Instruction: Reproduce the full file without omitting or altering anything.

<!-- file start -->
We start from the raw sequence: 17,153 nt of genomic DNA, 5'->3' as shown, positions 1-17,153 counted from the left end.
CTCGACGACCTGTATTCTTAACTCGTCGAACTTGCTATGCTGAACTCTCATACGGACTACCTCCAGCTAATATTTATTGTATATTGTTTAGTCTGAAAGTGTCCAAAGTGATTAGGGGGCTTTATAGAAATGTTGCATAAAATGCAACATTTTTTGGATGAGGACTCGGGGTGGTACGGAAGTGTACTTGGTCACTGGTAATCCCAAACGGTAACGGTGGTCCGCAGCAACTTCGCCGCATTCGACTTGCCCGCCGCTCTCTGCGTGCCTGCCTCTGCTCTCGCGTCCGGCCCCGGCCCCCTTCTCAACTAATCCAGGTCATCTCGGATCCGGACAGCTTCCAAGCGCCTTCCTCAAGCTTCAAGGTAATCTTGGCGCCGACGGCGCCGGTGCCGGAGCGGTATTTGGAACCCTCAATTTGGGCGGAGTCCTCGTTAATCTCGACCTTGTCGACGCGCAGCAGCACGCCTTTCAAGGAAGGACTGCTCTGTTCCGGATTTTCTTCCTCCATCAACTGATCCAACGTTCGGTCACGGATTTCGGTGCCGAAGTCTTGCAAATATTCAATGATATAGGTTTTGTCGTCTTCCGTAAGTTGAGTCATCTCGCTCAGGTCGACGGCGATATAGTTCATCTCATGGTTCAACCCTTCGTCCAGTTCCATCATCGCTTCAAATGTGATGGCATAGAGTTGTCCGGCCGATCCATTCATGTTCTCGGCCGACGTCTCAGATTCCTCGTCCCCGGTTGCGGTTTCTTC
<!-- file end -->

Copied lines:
We start from the raw sequence: 17,153 nt of genomic DNA, 5'->3' as shown, positions 1-17,153 counted from the left end.
CTCGACGACCTGTATTCTTAACTCGTCGAACTTGCTATGCTGAACTCTCATACGGACTACCTCCAGCTAATATTTATTGTATATTGTTTAGTCTGAAAGTGTCCAAAGTGATTAGGGGGCTTTATAGAAATGTTGCATAAAATGCAACATTTTTTGGATGAGGACTCGGGGTGGTACGGAAGTGTACTTGGTCACTGGTAATCCCAAACGGTAACGGTGGTCCGCAGCAACTTCGCCGCATTCGACTTGCCCGCCGCTCTCTGCGTGCCTGCCTCTGCTCTCGCGTCCGGCCCCGGCCCCCTTCTCAACTAATCCAGGTCATCTCGGATCCGGACAGCTTCCAAGCGCCTTCCTCAAGCTTCAAGGTAATCTTGGCGCCGACGGCGCCGGTGCCGGAGCGGTATTTGGAACCCTCAATTTGGGCGGAGTCCTCGTTAATCTCGACCTTGTCGACGCGCAGCAGCACGCCTTTCAAGGAAGGACTGCTCTGTTCCGGATTTTCTTCCTCCATCAACTGATCCAACGTTCGGTCACGGATTTCGGTGCCGAAGTCTTGCAAATATTCAATGATATAGGTTTTGTCGTCTTCCGTAAGTTGAGTCATCTCGCTCAGGTCGACGGCGATATAGTTCATCTCATGGTTCAACCCTTCGTCCAGTTCCATCATCGCTTCAAATGTGATGGCATAGAGTTGTCCGGCCGATCCATTCATGTTCTCGGCCGACGTCTCAGATTCCTCGTCCCCGGTTGCGGTTTCTTC